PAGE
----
Blending classic techniques with street art, Josué Rojas represents his Latinx community with a unique voice
Originally published in the Spring 2021 issue of CFA magazine. By Marc Chalufour
Hundreds of murals illustrate the streets and alleys of San Francisco’s Mission District where Josué Rojas works. They tell the stories of immigrants to the historically Latinx neighborhood. They honor women and LGBTQIA+ pioneers. And they give a voice to a community pushing back against police violence and gentrification. Graffiti and street art merge in this open-air gallery.
Rojas (CFA’15) has lived or worked in the Mission since he was a toddler—his family settled here after fleeing El Salvador’s civil war—only leaving to spend two years at CFA. Since first picking up a paintbrush as a teenager, Rojas has developed into one of the community’s leading artistic voices, frequently exhibiting his work, painting murals, and encouraging other artists to tell their own stories.
“In this community, art is the glue,” he says. The neighborhood that led him to art and continues to inspire him today has also given him the confidence to take a big leap: in 2021, he decided to strip away his other obligations—including running a local nonprofit—and focus full time on his art.
Mastering the Language
Rojas says his life could’ve gone in a very different direction. His father died when he was 15, and he began acting out. “I started getting in trouble, writing graffiti.” But he also got a part-time job at Precita Eyes Muralists, a nonprofit that has promoted art in the Mission since the 1970s. Soon, he was learning to paint.
“It was the first time I had found something that I was actually good at,” he says. Small jobs followed: designing murals, illustrating stories for the Pacific News Service, a publisher of independent journalism. Rojas began writing for them as well, continuing to report while he studied painting as an undergrad at the California College of the Arts.
Reporting trips to Central America inspired his art and gave him the financial flexibility to pursue it. But when journalists began getting killed by gangs, Rojas reevaluated his plans. He learned about BU while attending the Institute for Recruitment of Teachers at Phillips Andover Academy in Andover, Mass., which promotes diversity in teaching and educational leadership. He liked the idea of stepping away from home to see what he could accomplish when focused entirely on his art.
Rojas speaks of art as a language and says his decision to study at CFA helped him expand his vocabulary. “I felt very comfortable with urban art and what’s understood as Mexican heritage—classic murals inspired by Diego Rivera and then evolving into the Chicano movement of the 1960s,” he says. Two years in Boston allowed him to develop classic techniques and styles, like abstract expressionism. “Now I feel very comfortable being bilingual—I can speak East Coast and West Coast within American art.”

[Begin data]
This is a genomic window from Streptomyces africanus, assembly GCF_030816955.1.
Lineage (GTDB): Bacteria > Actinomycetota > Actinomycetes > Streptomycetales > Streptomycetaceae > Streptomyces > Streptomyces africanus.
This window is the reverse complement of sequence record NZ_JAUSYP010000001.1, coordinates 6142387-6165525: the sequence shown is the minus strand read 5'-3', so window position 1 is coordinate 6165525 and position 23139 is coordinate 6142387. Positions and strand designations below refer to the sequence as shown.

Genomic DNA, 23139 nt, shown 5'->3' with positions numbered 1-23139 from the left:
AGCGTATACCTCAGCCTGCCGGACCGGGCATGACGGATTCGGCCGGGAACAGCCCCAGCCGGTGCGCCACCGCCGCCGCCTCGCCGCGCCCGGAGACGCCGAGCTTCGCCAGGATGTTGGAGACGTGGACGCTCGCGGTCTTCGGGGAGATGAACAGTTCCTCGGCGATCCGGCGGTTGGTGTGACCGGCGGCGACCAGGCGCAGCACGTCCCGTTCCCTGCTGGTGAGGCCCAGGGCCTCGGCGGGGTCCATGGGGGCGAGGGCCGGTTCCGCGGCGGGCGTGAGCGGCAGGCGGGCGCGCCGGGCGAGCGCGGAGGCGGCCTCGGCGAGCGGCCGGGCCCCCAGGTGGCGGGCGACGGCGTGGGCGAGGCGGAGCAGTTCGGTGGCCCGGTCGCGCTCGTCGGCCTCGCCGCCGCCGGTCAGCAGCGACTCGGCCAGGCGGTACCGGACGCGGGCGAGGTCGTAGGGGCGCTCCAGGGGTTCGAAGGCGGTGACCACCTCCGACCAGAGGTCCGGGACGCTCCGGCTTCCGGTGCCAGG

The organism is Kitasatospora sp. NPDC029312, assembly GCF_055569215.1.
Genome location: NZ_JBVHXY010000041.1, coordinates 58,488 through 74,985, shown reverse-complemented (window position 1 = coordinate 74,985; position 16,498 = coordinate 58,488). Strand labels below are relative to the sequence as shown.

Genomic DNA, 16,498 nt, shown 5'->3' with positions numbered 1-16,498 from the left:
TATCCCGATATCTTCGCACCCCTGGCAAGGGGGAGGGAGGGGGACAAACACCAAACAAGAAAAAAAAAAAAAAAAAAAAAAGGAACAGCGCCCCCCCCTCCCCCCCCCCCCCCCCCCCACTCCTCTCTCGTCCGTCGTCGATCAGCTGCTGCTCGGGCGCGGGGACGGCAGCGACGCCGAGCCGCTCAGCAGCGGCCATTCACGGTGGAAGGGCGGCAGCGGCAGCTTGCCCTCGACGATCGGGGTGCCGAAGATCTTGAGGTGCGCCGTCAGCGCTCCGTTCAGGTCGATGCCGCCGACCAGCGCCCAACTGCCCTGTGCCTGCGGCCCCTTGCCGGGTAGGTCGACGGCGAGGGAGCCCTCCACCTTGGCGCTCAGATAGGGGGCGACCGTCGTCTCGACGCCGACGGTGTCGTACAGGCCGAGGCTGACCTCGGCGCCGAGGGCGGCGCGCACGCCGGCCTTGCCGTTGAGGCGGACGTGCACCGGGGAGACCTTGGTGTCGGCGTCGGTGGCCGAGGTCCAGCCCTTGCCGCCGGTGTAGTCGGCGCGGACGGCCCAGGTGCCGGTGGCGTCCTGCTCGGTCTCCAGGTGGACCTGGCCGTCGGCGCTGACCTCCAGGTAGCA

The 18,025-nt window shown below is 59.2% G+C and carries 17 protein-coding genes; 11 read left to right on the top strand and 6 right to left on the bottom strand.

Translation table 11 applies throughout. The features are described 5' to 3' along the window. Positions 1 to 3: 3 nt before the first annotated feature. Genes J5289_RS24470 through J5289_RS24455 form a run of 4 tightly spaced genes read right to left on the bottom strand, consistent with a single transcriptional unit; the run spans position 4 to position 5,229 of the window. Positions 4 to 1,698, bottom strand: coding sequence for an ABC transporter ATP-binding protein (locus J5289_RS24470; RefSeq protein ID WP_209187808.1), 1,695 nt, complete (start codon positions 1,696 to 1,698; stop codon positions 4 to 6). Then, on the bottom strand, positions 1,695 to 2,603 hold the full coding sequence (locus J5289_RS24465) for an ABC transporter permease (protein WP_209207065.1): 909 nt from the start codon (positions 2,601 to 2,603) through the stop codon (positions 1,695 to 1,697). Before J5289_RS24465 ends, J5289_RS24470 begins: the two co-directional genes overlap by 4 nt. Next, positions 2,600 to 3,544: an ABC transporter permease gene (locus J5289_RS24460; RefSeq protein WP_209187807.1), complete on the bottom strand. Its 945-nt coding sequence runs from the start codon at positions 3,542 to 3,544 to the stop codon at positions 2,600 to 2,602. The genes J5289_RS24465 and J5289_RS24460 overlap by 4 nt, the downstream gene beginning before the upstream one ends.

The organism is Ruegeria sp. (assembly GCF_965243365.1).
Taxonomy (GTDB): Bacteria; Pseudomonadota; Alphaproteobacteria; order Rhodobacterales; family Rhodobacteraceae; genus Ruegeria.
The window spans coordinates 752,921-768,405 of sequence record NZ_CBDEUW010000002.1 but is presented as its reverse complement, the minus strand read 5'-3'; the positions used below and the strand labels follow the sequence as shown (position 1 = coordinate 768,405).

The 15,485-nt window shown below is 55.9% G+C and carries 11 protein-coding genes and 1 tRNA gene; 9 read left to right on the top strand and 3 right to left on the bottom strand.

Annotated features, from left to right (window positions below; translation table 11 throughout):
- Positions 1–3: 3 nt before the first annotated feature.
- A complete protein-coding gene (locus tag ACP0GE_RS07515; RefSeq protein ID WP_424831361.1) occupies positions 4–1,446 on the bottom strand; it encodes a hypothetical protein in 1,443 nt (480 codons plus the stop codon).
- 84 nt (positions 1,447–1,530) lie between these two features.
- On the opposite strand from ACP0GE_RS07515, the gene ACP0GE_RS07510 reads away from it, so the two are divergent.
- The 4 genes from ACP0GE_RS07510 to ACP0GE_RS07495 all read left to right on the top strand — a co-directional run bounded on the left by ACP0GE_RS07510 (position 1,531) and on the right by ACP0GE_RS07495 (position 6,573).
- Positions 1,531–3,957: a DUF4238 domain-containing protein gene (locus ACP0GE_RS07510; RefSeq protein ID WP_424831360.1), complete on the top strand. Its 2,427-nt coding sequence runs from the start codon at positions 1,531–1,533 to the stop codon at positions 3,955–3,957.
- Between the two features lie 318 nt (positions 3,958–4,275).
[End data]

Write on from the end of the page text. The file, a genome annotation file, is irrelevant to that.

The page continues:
His thesis collection, The Joy of Exile, featured a series of paintings, but Rojas’ vision extended well beyond the canvas. He continued the images onto the walls and mixed in stanzas from a friend’s poem. In what is a Rojas trademark, cartoonish characters clashed with organic forms and familiar logos. The Boston Globe wrote that the installation “has the quality of a fever dream: roiling color and gesture. Violent imagery leavened with pop culture references.”
Rojas returned to San Francisco as soon as he completed his MFA in painting. As one of his class’ Kahn Award recipients, he received a grant that helped him set up a studio in the Mission and fund his next exhibit, ¡Gentromancer! He also accepted a position as executive director of Acción Latina, an organization that promotes arts, community journalism, and civic engagement in Latinx communities in the Bay Area.
For ¡Gentromancer!, which opened in 2016, he focused on the threat of gentrification to the Mission—and played with the styles used for his thesis. The 1980s cartoon robot Voltron frames one painting, La Palabra y La Imagen (“The word and the image”), looming over a canvas dense with images: a steaming volcano, a snapping tree trunk, blowing winds, two faces in silhouette. Voltron, which was formed by five smaller robots, symbolizes unity and a community’s ability to be stronger than the sum of its parts, Rojas says. The overall effect is of a Mayan mural morphing into a comic book panel.
In another painting, Amor: the Perfect Lotus, the face of Alex Nieto, who was killed in 2014 by San Francisco police in a nearby neighborhood, is divided into quarters, each rendered in a different style, a charcoal sketch abutting a splash of Warholian color, above a cartoonish minimalism. Rojas also coordinated a special broadside—published by El Tecolote, a bilingual newspaper now produced by Acción Latina, where the exhibit took place—which included poems from 17 local writers. For Rojas, art and community are intertwined.
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